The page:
The port city of Lübeck in Northern Germany is located 20 kilometers inland and is connected to the Baltic Sea by canal. It was built in the 12th century as a Baltic maritime trading centre, ruled directly by the Emperor of the Holy Roman Empire. Merchants gained power under the protection of the Emperor and started to claim their autonomy. In the 13th century the Emperor granted Lübeck the status of an Imperial Free City. Holsten gate was built to defend the city against invaders. It is the symbol of the city. Constantly threatened by neighboring states and pirates, the merchants of Lübeck decided to form an alliance with other cities for security.
These Latin words mean Harmony within, Peace without. With Lübeck as its center, the City League expanded steadily and became the Hanseatic League. Hanse means group or community. The number of member cities reached 100 at its peak during the late 14th century. The elegant Gothic architecture shows how prosperous the city became. Merchants built their houses with front-facing stepped gables as a way of making the buildings appear taller and thus show their wealth. The city hall dominates the city centre. It was built just after Lübeck became a free city. Stone was scarce in Lübeck and most of the buildings were made of brick.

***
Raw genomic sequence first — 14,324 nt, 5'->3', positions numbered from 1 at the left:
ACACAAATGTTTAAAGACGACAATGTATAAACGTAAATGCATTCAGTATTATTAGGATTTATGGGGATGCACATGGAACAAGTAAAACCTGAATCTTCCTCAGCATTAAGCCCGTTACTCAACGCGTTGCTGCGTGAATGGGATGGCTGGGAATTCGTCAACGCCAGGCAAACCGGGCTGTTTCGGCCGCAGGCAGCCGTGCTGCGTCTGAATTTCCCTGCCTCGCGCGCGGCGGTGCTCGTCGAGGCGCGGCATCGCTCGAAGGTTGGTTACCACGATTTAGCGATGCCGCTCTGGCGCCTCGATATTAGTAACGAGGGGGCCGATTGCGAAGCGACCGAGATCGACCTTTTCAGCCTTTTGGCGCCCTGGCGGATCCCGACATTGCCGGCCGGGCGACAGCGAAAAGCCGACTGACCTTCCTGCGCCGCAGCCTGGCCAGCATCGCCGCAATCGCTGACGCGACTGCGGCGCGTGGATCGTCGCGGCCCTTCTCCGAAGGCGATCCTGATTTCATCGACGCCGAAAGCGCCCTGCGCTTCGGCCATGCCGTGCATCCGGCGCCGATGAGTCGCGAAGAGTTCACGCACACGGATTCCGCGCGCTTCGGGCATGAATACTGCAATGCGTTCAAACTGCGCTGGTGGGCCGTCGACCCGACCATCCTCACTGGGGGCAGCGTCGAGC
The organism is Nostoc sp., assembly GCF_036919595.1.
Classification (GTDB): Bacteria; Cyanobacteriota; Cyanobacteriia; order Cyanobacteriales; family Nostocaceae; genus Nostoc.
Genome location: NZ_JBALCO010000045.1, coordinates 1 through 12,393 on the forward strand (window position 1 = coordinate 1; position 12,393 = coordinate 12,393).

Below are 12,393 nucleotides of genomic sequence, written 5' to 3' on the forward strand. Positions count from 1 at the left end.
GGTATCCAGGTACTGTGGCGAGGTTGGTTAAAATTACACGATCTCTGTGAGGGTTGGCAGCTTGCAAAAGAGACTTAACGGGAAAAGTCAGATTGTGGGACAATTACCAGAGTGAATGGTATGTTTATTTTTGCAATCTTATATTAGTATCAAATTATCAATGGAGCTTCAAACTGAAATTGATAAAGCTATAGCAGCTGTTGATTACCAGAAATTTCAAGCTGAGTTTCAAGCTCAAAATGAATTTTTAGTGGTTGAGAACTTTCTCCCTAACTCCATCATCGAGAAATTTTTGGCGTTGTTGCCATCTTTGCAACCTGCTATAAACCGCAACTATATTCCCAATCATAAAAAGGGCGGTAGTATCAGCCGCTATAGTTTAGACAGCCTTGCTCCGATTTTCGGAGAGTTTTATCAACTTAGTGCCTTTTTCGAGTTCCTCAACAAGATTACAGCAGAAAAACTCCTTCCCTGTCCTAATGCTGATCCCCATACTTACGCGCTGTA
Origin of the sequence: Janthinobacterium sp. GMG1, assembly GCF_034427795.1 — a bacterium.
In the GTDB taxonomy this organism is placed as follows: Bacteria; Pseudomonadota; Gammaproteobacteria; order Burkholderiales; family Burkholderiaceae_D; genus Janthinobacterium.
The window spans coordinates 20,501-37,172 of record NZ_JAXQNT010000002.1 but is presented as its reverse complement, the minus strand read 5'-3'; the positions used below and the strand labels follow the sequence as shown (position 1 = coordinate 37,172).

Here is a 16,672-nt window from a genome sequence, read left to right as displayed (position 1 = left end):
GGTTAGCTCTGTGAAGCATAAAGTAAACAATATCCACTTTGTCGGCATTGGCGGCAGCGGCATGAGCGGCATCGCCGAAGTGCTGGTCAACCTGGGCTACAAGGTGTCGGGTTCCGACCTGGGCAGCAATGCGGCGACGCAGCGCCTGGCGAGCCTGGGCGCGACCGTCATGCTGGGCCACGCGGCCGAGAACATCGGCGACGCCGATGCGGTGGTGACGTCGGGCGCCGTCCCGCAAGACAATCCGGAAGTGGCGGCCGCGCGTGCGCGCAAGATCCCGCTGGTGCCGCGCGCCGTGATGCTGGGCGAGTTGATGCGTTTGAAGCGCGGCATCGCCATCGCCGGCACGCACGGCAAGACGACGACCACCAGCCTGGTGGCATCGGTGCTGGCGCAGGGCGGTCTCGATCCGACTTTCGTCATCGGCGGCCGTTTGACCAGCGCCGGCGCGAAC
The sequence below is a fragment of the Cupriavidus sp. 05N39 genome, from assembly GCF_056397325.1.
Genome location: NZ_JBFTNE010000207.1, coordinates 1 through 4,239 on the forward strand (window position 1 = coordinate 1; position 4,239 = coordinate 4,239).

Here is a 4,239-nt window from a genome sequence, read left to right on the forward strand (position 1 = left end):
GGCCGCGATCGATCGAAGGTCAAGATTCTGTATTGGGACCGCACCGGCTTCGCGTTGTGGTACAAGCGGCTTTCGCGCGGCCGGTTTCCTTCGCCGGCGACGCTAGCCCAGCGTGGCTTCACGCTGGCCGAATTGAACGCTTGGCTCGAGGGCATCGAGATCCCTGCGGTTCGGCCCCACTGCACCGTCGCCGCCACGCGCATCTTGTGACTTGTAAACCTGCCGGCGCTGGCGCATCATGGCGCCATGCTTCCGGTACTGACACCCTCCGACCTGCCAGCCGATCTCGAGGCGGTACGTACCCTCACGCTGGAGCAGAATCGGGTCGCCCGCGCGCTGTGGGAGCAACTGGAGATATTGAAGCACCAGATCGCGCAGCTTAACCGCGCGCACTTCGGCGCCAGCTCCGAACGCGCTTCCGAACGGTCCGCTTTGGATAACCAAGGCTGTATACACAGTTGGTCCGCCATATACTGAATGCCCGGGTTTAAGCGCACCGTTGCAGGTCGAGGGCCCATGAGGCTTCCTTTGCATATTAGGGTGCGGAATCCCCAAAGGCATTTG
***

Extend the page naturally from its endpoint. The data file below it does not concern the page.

Lübecks wealthy citizens raised funds to build the Hospital of the Holy Spirit. It is the first social welfare facility in Germany. Sick, Poor and Homeless people were accepted here. 170 beds were simply laid out on the floor then in the 19th Century dividing walls were built. Each room was equipped with the basics for everyday life. The hospital was built by the citizens for the citizens.
The Hanseatic League lasted for more than 400 years and faded away in the 17th century. Lübeck ceased being a leading force and disappeared from the historical stage. Today, the beautiful townscape of the once-called Queen of the Hanseatic League is the only remnant of its glorious past.